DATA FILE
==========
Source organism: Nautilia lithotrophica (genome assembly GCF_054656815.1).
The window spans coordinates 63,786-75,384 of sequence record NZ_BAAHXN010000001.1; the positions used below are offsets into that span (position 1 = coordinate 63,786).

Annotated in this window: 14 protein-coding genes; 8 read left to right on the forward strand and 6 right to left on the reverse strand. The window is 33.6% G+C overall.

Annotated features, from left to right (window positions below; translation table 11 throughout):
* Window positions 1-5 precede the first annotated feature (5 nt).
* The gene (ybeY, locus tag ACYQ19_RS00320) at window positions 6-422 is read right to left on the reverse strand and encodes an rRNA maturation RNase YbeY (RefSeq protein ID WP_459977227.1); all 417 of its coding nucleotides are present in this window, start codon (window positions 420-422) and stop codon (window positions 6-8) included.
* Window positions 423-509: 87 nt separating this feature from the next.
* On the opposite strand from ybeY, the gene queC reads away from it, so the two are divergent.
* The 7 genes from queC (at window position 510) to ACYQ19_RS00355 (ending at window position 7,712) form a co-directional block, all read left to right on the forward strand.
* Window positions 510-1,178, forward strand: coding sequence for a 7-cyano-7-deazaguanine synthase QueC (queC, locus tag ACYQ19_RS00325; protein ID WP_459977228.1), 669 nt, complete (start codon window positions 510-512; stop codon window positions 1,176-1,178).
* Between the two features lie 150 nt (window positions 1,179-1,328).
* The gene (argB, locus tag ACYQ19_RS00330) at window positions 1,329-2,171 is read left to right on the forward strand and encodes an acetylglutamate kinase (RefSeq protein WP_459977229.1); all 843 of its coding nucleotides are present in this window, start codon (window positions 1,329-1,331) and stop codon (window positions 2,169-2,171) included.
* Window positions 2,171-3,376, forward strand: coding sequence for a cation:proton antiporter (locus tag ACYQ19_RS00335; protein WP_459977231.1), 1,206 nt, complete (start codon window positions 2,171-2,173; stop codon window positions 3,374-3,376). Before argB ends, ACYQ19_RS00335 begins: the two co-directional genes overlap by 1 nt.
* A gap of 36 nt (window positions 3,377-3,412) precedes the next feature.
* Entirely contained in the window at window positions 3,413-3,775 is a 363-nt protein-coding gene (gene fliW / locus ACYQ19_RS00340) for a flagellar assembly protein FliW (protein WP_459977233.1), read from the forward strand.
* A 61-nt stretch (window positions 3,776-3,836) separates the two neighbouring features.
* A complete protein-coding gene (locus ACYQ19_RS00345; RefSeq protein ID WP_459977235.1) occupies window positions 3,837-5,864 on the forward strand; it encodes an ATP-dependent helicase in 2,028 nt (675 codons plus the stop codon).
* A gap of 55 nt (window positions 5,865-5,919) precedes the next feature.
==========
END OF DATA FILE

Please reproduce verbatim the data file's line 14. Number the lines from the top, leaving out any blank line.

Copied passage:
* A gap of 36 nt (window positions 3,377-3,412) precedes the next feature.